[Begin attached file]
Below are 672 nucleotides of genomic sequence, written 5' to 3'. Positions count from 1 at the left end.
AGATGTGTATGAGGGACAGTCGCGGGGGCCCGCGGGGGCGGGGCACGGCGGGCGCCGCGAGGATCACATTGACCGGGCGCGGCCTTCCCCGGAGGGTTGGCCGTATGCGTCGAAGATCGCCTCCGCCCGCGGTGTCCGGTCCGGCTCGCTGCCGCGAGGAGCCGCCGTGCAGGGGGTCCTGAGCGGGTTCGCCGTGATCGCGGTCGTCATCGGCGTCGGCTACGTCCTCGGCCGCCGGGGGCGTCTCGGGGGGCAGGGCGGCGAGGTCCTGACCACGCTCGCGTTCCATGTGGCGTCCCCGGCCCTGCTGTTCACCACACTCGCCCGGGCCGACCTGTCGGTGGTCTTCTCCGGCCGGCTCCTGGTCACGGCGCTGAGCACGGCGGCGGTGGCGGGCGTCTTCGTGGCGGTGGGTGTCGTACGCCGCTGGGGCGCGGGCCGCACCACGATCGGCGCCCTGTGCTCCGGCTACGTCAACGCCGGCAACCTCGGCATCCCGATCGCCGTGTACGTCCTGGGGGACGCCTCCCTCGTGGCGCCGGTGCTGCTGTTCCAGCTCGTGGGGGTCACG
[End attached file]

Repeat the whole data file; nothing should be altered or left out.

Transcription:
Below are 672 nucleotides of genomic sequence, written 5' to 3'. Positions count from 1 at the left end.
AGATGTGTATGAGGGACAGTCGCGGGGGCCCGCGGGGGCGGGGCACGGCGGGCGCCGCGAGGATCACATTGACCGGGCGCGGCCTTCCCCGGAGGGTTGGCCGTATGCGTCGAAGATCGCCTCCGCCCGCGGTGTCCGGTCCGGCTCGCTGCCGCGAGGAGCCGCCGTGCAGGGGGTCCTGAGCGGGTTCGCCGTGATCGCGGTCGTCATCGGCGTCGGCTACGTCCTCGGCCGCCGGGGGCGTCTCGGGGGGCAGGGCGGCGAGGTCCTGACCACGCTCGCGTTCCATGTGGCGTCCCCGGCCCTGCTGTTCACCACACTCGCCCGGGCCGACCTGTCGGTGGTCTTCTCCGGCCGGCTCCTGGTCACGGCGCTGAGCACGGCGGCGGTGGCGGGCGTCTTCGTGGCGGTGGGTGTCGTACGCCGCTGGGGCGCGGGCCGCACCACGATCGGCGCCCTGTGCTCCGGCTACGTCAACGCCGGCAACCTCGGCATCCCGATCGCCGTGTACGTCCTGGGGGACGCCTCCCTCGTGGCGCCGGTGCTGCTGTTCCAGCTCGTGGGGGTCACG